Similar properties were observed to those of the formulation of Example 24.
A formulation for treatment of colored, bleached or damaged hair was prepared using the following formulation:
To prepare the formulation, the copolymer of Example 10 was dispersed in disodium EDTA with water with agitation at 800 rpm. Glycerin was added, and mixed for 20 minutes. The dispersion was heat to around 55° C. and lactic acid added. In separate vessel, cetyl alcohol and cetrimonium chloride were combined and heated to 55° C. Once these were melted, they were added to the formulation vessel. The mixture was cooled to 40° C. before adding first hydrolyzed wheat protein (which is available from Croda, Niles, Ill.) and then the preservative. The formulation was mixed until smooth. The formulation had viscosity of about 4,000 cP. It was easy to spread on damaged hair, improving manageability and detangling. This formulation demonstrates the ability of the copolymers to tolerate extremely high levels of cationic ingredients. When the formulation test was repeated using the copolymer of Example 18, the results were the same.
A two-in-one shampoo and conditioner formulation was prepared with the following ingredients:
To prepare the formulation, the copolymer of Example 10 was dispersed in disodium EDTA dissolved in 57.65% wt. of water solution and agitation at 800 rpm in a formulation vessel. The dispersion was mixed for 20 minutes. In a separate vessel, stearamidopropyl dimethylamine and citric acid were combined with a further 10.0 wt % water, and mixed until solubilized. This mixture was then added to the formulation vessel. Cocamidopropyl betaine was then added, followed by lactic acid. Sodium lauryl ether sulfate was added with slow agitation at around 300 rpm. Finally, preservative was added to the formulation.
This formulation demonstrates the compatibility of the copolymer with both amphoteric and anionic surfactants.
Two-in-One shampoo and conditioner formulations were prepared using the following ingredients:
To prepare the formulation, the copolymer of Example 10 was dispersed in 47.15 wt. % of deionized water and disodium EDTA in a formulation vessel. Jaguar C12-S, which is Guar hydroxypropyl trimoniumchloride supplied by Rhone Poulenc, and stearyl alcohol were added to the formulation vessel. The mixture was heated to 65° C. Once the alcohol had melted, the heat was removed and agitation continued. The sample was cooled to 30° C. and sodium sulfosuccinate and ammonium laureth sulfate added in order. Lactic acid was then added. In a separate vessel, cocamidopropylamine oxide was mixed with a further 10 wt. % of deionized water and added to the formulation vessel under agitation. Finally, preservative was added.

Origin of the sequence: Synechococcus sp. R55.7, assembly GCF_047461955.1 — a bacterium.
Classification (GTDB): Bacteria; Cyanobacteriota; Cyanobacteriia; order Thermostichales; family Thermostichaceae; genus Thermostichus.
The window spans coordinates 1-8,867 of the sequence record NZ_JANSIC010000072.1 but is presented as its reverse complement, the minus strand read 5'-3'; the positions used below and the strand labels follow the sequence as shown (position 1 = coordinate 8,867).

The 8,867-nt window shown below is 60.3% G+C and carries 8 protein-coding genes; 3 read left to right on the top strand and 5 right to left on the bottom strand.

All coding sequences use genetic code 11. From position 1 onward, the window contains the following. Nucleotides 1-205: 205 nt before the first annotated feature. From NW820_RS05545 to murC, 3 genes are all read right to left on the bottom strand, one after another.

The formulation had viscosity of about 5,000 cP. They are easy to spread on hair, have good foaming and lathering properties, and improve the manageability and detangling of the hair. This formulation demonstrates the compatibility of the copolymer with cationic polymers and anionic surfactants.
When repeated with the copolymer of Example 18, the same results were obtained.
A clear gel hair conditioner was prepared using the following ingredients:
To prepare the hair conditioner, the copolymer of Example 18 was dispersed with Celquat® L-200, which is a poly quaternium 4 supplied by National Starch, Bridgewater, N.J., and deionized water and mixed for 20 minutes. The remaining ingredients were then added in order. Dimethicone copolyol, DC 193, is supplied by Dow Corning, Midland, Mich. PVP/NVA copolymer is polyvinylpyrrolidone/vinylacetate copolymer supplied by ISP, International.
The formulation had a viscosity of about 5,000 cP. It is easy to spread on the hair and provides good hairstyling properties by improving the manageability of the hair.
A hair conditioning formulation was prepared using the following ingredients:
The hair conditioning formulation was prepared by dispersing the copolymer of Example 10 in deionized water and then agitating at around 800 rpm in a formulation vessel. The dispersion was heated to 70° C. Propylene glycol was added while heating.
In a separate vessel, myristyl alcohol and behentrimonium chloride were combined and heated to around to 70 to 75° C. until melted. The combination was then added to the formulation vessel at around 70° C. while mixing at 500 to 800 rpm. The mixture was cooled to around 40° C. before adding lactic acid. Hydrolyzed protein and amodimethicone (which is a polymer supplied by Dow Corning, Midland, Mich.) were added slowly, in order. Finally, preservative was added.
The formulations had a viscosity of about 4,000 cP. They are easy to spread on hair, have good rinseability and improve the manageability and wet detangling of the hair. When this example was repeated using the polymer of Example 18, the results were the same. This example demonstrates the compatibility of the copolymers with cationic dimethyl siloxane conditioning polymers.
The following examples demonstrate the usefulness of the ampholytic polymers of this invention. Because of their ampholytic character they can be neutralized with either acids, bases, or amino acids to achieve optimum thickening of aqueous or alcoholic formulations.